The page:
Monday, February 26, 2007

Garden Blogger's Book Club Post

The book for February was Two Gardeners. This is the first time I participated in the book club and I am afraid to say how I honestly felt about this book. I don't want to hurt any feelings, but I think this was right up there with Vonnegut's Intruder in the Dust.
This book has very little to do with gardening. I really didn't learn anything about gardening. I did read extensively about spine surgery and dermatitis. Less than halfway into this book, Katharine White's letters to her southern friend Elizabeth Lawrence became more of a list of her current ailments and reasons why she had not written- than anything else.
It seems I liked Elizabeth Lawrence more. I was more familiar with the plants she grew and it seemed to me that she was a real gardener and a designer.

This opinion points out to me several things about myself. I am not very academic. I don't enjoy reading chit chat from 1960, I don't care who the author is!

I have read my Ruth Stout books over and over and they are from the '60s. I love these books and read them often. It is instructional and down to earth. But these ladies, they are for the more academically mature garden reader, I think. I became bored with the letters and they even became depressing as the book wore on. The letters tell of aches and pains and friends dying off and the inability to do physical work. Every night, I would put the book down on my nightstand and wonder why anyone would write about all that.
It turns out those ladies met. Once. (Don't you know the Southern lady finally came North-even though the Northern lady went right by the Southern lady twice a year on her way to Florida...)
After they met face to face, something happened. They did not write each other for a long time. Something must have happened during that luncheon in New York. The reader never discovers what the problem was, but it was really disturbing to me. What could have possibly bothered Elizabeth Lawrence enough that she would not write to Katharine White for almost a year? Up until then, she was the more loyal letter writer.

Another thing I learned was that I don't read for pleasure. I read to learn. Perhaps that is why I didn't enjoy the book as much as the others in the club did.
One good thing did come out of this reading. I discovered some really good design principle books suggested by another blogger! Right now, I am in the middle of planning the potager garden out back and am reading alot about the potager. Colleen has a list of books she is reading on her site. I have really become a big fan of Mrs. Greenthumbs and Cottage garden books!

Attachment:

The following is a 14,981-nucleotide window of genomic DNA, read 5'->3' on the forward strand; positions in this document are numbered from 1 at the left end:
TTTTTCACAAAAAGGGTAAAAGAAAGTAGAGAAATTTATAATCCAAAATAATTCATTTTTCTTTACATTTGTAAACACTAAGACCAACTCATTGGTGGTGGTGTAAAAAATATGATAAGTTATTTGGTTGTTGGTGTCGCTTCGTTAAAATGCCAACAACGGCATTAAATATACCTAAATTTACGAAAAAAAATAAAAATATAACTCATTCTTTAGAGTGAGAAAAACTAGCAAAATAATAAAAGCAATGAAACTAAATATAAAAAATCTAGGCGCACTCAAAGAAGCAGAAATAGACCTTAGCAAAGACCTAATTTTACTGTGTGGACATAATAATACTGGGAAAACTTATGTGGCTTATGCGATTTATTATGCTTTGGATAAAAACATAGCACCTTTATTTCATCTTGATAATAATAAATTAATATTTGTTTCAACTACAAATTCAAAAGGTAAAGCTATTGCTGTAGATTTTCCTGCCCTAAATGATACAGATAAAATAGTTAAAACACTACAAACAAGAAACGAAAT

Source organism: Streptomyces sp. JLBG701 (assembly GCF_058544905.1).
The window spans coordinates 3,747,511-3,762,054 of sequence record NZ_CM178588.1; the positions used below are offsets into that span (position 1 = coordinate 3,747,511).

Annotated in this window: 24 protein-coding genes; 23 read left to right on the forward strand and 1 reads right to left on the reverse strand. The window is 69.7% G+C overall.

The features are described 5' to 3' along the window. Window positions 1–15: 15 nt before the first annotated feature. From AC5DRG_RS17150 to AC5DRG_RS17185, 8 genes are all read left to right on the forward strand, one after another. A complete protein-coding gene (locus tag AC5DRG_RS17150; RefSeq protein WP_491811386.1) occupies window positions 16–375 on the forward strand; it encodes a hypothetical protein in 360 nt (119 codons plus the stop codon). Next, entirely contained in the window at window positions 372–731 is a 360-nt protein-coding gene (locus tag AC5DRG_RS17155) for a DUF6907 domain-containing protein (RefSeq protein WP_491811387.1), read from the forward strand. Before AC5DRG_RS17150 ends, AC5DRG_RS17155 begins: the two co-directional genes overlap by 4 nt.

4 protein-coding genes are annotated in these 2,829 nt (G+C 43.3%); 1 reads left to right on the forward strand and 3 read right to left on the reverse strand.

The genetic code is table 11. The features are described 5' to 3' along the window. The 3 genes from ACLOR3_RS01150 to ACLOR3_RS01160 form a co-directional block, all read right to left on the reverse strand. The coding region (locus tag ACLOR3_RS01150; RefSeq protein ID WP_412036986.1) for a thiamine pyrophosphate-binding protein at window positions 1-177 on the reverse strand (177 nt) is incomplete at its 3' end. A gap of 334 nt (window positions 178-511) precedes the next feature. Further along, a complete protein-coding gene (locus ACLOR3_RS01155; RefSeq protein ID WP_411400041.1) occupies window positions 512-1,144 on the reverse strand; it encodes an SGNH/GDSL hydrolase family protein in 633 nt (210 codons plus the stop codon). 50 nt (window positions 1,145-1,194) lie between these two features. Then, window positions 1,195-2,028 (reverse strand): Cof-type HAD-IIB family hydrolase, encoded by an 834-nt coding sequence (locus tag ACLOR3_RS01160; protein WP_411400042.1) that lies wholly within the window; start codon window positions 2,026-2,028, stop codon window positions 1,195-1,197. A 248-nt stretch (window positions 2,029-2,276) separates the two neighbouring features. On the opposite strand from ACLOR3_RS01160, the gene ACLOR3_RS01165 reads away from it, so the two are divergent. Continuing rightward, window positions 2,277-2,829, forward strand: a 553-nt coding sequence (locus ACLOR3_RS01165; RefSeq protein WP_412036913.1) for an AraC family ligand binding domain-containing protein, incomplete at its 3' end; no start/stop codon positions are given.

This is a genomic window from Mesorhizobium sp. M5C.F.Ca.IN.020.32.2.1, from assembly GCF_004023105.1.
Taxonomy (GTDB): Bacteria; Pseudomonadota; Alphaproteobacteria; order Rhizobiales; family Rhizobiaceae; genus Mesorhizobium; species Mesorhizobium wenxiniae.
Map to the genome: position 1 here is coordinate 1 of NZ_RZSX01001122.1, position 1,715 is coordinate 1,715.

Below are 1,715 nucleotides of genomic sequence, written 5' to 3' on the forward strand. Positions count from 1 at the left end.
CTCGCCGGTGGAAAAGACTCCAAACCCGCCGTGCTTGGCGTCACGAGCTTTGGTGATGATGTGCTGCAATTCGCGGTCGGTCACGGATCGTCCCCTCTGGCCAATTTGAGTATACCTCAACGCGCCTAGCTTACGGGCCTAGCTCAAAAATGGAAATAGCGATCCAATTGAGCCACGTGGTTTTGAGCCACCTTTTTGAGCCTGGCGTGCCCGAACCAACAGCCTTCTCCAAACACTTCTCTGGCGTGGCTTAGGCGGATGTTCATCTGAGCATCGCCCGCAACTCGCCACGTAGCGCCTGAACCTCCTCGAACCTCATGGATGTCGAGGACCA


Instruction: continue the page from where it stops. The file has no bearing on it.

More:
I did get the next two books for the book club. I am excited to read them.

You know, I did learn one thing from this book. I will be planting species tulips in the fall. Lots and lots of them.


  1. Sissy, thanks for participating and posting. Not every book is for every gardener, which is a wonderful thing, in and of itself! I'm glad you did discover a few other books along the way, and will participate again.

    Carol at May Dreams Gardens

  2. I've read a couple of reviews about this book and both had different opinions of it! lol Not everyone enjoys the same kind of books, though...if I'd wanted to be learning about gardening and such, I don't think this book would do it for me! xox

  3. Sissy: Don't worry about it! Everyone likes different books. Hey - I went to graduate school for literature and I *hate* Moby Dick and anything by Charles Dickens.

  4. I think I enjoyed it more than you did because it had less to do with gardening and more about their lives. Especially at this time of year when I am more focused on my genealogy hobby.

    There were times in the book when Katherine seemed, what?, maybe uppity? but I saw this as more the big city girl, vs. the small town girl. Katherine often sounded as if corresponding was a chore and I was offended for Elizabeth when her (Katherine) letters were dictated. Elizabeth's letters were usually more pleasing to read because of this.

    Sorry you didn't like it but I'm certain there will be books in the future that you'll enjoy.

  5. I'm impressed that you hung in there, Sissy, and having other points of view is valuable. It's probably harder to read this book without having been previously 'introduced' to the authors as I had been.

    Mrs Greenthumbs has been in my library since the book was new - I'm glad you and Cassandra hit it off!

    Annie at the Transplantable Rose

  6. I had a feeling I wouldn't like this book either, but I did enjoy it, to my surprise. In all honesty, I liked Mrs. Greenthumbs better, but it was interesting to me to read these two ladies anyway. I totally agree with you about the endless lists of ailments.

    I'm glad you're liking the list on my site! And, thanks for reminding me...I need to update that. I've read a couple more good ones in the past couple of weeks :-)

  7. Sissy, I loved what you said about Ruth Stout. I too love reading the zeal Stout and other somewhat wacky Rodale followers pour into their books; some of my favorite garden reads are old (1960-70s) Organic Gardening magazines: there are such tips there, so much to learn.

    But I do love a good looking garden, and always wondered how pretty a non-dug, pile-it-on-top garden like Stout's would have been. Untidy, maybe. But the plants would have loved it. It surely wouldn't fly in EL and MW's gardens.


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